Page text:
But as firms push to optimize collateral management, they need to apply strong governance and oversight to sidestep pitfalls that could derail a project.
It’s likely that to avoid future pitfalls, firms need to “implement flexible systems to future-proof against changes that are likely to happen as a result of additional regulatory changes and reporting requirements or even a roll-back of some of the restrictions in place today,” Surh says. “Backing oneself into a corner will never enable firms to achieve the operational efficiencies and cost savings that we all are striving for over the long term.”
The right governance may provide much-needed clarity.
“In order to avoid pitfalls it will be important for firms to put in place proper project governance, including appropriately defining their objectives, agreeing on success criteria and then carefully analyzing different solutions against this criteria including performing a cost /benefit analysis,” Shapiro says. “Without proper project management and oversight, the implementation of a firm’s collateral strategy can diverge from the problem statement, resulting in sub-optimal processes, delays in go-live or in the worst case, no solution at all.”
Failing to provide a solution can be an expensive failing for a firm “and lead to frustration from the stakeholders as well as lead to a competitive disadvantage as the firm’s peer group moves ahead,” Shapiro says.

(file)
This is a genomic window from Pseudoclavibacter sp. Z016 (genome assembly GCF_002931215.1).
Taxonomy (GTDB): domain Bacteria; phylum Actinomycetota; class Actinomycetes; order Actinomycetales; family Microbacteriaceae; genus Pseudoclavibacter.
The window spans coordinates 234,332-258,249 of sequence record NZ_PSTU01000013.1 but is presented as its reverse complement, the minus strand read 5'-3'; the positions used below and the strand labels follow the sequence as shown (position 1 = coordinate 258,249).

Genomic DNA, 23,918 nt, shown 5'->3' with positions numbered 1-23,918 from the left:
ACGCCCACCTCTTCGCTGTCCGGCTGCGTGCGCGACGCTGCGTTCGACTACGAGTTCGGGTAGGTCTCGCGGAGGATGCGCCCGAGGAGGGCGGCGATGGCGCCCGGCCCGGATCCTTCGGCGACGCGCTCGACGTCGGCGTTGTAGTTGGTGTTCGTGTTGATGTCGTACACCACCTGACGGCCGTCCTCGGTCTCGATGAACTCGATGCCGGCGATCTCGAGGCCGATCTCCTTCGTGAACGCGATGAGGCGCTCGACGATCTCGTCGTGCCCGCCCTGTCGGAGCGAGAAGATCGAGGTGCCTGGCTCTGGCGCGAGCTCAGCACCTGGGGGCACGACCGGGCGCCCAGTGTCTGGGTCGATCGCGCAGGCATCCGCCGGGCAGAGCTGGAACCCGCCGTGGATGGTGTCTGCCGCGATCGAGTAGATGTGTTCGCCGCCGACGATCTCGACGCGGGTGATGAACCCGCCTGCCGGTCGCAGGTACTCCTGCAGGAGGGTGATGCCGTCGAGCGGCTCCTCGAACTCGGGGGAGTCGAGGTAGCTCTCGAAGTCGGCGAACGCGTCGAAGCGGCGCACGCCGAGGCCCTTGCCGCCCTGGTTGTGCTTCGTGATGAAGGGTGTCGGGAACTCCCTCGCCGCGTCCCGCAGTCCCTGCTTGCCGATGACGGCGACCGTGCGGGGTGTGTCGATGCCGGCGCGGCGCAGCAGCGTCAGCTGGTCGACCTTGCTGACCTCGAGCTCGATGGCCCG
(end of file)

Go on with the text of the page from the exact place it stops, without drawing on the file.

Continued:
Even with perfect governance in place, firms have to be aware that there are many potential pitfalls, says Linden from Wilmington Trust.
Usually, the first major one is deciding whether to internally develop systems and processes or to outsource that effort — the classic buy or build decision. “It starts there. If you don’t have seasoned collateral [subject matter experts] with diverse backgrounds, you are likely to make some mistakes along the way,” Linden says.
In addition, when developing new systems or processes, “building to satisfy the bare minimum,” should be avoided, Cavallari says. The other extreme of going too far or “boiling the ocean” can also sink a project. “Significant gains can be made by satisfying what works in 80 percent of the collateral movement of one organization,” she adds.
Living with significant gains amid continuing uncertainty may be the new normal as emerging technologies such as blockchain/distributed ledger technology (DLT) represent major variables, Bandman says. In fact, “the technology picture is not sufficiently clear to implement a full strategic program of change,” Bandman argues.
“Collateral management is particularly susceptible to enormous benefits of efficiency from blockchain because every minute step of collateral operations is rife with reconciliations and different ledgers — all of which must be harmonized to the penny,” Bandman says. “But these [emerging] technologies are not yet ready for adoption in scale. Implementing a major technology program now risks the need for a do-over within three-to-five years when blockchain, I believe, will be ready for scalable, robust deployment in collateral management operations.”